- The Washington Times - Thursday, June 16, 2011

When things were going bad, and the Washington Nationals’ ineffective offense was a constant topic of conversation, there was no concrete way to explain why certain things weren’t happening.

Now that the Nationals had won five straight entering Thursday’s game against St. Louis and scored 18 runs in their past two games, there’s not much to pinpoint.

“Balls are just finding holes now, honestly, that’s what I think,” said second baseman Danny Espinosa, who clubbed his 11th home run Wednesday night.


“Think of the games when we wouldn’t necessarily get runs in,” he added. “We’d hit the ball hard, and someone would line out. You can’t do anything about that. All you’re trying to do is hit the ball hard. I think luck has just turned our way. We’ve had good at-bats all year, we’ve hit the ball hard all year, now it’s just finding holes.”

The Nationals’ recent offensive surge - which has lifted them from the bottom of the NL in batting — has coincided with the best stretch of defense in franchise history and Ryan Zimmerman’s return to the lineup.

Zimmerman, who is 2-for-10 with a double and two RBI since returning, was the first to say Tuesday that his return wasn’t going to make them score 10 runs every night.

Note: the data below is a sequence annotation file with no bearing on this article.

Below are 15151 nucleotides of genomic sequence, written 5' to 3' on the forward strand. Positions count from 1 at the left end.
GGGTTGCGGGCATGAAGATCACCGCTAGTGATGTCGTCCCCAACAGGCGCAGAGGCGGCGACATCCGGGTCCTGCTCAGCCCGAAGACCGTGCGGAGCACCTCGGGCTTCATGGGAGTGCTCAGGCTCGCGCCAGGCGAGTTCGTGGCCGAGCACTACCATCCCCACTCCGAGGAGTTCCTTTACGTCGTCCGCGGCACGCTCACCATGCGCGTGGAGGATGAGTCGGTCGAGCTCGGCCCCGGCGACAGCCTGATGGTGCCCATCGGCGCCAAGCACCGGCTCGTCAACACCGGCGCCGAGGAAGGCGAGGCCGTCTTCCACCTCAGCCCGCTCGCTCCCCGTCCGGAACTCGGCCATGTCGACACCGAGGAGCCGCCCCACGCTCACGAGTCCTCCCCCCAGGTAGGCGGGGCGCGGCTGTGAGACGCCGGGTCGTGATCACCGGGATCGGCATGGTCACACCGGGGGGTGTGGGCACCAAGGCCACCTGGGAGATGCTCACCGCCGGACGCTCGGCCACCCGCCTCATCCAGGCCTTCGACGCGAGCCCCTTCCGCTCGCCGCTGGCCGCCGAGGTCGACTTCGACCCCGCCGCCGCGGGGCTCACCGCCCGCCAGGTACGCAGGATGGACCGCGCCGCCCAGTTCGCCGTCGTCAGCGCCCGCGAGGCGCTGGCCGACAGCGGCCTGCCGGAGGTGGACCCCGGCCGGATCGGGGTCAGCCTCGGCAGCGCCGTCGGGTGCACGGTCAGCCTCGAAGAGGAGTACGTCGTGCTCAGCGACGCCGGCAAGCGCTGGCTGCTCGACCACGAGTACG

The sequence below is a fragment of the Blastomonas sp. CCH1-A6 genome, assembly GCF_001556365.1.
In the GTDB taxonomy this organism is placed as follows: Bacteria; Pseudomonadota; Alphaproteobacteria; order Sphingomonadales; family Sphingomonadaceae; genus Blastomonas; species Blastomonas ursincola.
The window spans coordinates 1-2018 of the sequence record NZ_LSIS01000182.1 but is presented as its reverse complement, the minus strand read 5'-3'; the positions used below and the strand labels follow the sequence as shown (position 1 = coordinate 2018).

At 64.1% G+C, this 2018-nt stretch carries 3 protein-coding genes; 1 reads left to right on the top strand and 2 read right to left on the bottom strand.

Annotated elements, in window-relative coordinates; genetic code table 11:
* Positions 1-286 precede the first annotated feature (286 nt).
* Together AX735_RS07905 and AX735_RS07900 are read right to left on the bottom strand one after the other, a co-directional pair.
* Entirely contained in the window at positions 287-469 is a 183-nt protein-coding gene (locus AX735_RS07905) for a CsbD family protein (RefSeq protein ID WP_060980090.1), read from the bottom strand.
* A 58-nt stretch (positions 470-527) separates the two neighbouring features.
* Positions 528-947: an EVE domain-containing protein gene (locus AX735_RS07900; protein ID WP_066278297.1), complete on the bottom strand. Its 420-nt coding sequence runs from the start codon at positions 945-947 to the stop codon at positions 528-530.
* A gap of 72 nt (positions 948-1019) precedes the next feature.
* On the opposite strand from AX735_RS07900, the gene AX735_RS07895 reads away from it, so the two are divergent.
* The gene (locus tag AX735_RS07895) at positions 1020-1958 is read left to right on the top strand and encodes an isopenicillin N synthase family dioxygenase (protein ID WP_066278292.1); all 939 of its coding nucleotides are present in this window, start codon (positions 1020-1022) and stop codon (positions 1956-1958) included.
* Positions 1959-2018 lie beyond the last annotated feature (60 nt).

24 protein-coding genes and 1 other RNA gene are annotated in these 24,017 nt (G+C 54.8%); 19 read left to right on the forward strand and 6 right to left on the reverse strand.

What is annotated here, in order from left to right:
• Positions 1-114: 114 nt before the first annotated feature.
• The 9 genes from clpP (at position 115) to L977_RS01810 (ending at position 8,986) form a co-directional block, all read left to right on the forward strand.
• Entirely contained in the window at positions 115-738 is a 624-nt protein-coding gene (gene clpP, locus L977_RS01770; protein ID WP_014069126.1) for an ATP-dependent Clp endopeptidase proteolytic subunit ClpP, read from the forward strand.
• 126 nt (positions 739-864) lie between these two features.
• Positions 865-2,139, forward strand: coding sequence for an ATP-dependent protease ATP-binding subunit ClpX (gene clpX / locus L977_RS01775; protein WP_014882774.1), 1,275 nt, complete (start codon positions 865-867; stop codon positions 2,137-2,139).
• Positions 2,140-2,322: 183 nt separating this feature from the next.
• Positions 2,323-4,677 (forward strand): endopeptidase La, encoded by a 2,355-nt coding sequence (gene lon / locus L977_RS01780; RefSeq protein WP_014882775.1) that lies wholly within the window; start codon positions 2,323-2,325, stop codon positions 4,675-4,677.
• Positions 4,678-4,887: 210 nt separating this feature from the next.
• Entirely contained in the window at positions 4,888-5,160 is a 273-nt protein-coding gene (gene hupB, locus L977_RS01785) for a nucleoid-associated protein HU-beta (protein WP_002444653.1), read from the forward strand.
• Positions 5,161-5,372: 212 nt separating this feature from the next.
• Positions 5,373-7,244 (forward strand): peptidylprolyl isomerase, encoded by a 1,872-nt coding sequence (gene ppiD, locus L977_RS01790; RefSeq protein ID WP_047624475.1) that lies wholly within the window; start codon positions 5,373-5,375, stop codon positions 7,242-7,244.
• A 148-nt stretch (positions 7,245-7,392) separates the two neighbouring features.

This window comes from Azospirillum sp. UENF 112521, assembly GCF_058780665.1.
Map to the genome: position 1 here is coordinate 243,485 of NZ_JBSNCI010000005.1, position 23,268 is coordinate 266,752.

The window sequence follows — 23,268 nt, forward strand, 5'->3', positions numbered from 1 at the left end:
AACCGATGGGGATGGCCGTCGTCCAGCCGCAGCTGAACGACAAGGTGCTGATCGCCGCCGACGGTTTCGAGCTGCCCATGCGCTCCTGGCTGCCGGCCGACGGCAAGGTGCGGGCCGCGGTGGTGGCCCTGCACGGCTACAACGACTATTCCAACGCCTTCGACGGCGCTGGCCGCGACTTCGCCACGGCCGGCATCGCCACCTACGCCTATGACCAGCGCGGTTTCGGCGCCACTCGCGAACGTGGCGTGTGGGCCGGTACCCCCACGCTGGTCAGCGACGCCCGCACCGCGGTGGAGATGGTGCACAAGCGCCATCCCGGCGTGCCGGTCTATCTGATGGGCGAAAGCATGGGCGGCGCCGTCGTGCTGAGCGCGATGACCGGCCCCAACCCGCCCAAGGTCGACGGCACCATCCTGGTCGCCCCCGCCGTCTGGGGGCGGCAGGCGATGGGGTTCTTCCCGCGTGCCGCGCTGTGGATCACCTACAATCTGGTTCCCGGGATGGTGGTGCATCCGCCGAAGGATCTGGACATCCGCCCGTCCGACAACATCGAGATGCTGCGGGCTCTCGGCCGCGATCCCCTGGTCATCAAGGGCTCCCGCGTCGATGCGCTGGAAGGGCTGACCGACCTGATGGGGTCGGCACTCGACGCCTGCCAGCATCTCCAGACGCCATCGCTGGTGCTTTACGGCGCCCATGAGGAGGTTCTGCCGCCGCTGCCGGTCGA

And they didn’t — they only scored eight Tuesday.

“Having Zim’s presence back in the lineup is unbelievable for us,” Espinosa said.

But it’s the guys around him who have been doing a lot of the heavy lifting. Michael Morse, who became the every-day first baseman May 22, is hitting .370 with a .783 slugging percentage in the 23 games since. Jayson Werth, moved to leadoff, hit his ninth home run Wednesday night and opened Thursday’s game with No. 10. Roger Bernadina followed with a first-inning homer Thursday, continuing his improved production since Zimmerman’s addition to the lineup.

“It’s coming together,” said Nationals hitting coach Rick Eckstein. “Early in the season, it was tough because guys were having good at-bats but the fruits of their labor weren’t showing as much. … On the road trip, guys were swinging the bats really well. Hitting the ball hard, stung the ball pretty good and now those balls are starting to fall in. Guys are starting to really relax, and it’s coming together.”

“All along, we felt that we’re a better offensive ballclub than what we’ve shown,” manager Jim Riggleman said. “It’s kind of water seeking its level a little bit. We were better than what we were showing. To score 10 runs like we did [Wednesday] night, nobody goes out and scores 10 runs a night. Certainly somewhere in between there we would take.”

It’s been a hit-parade since Zimmerman returned, and the Nationals are continuing to win. They’d already won five in a row before entering Thursday night. Six would be their longest winning streak since September 2009.

“It’s fun to win, period,” Espinosa said. “It’s more fun when you get a lot of hits and a lot of runs but, to me, a win is win. All wins are fun.”



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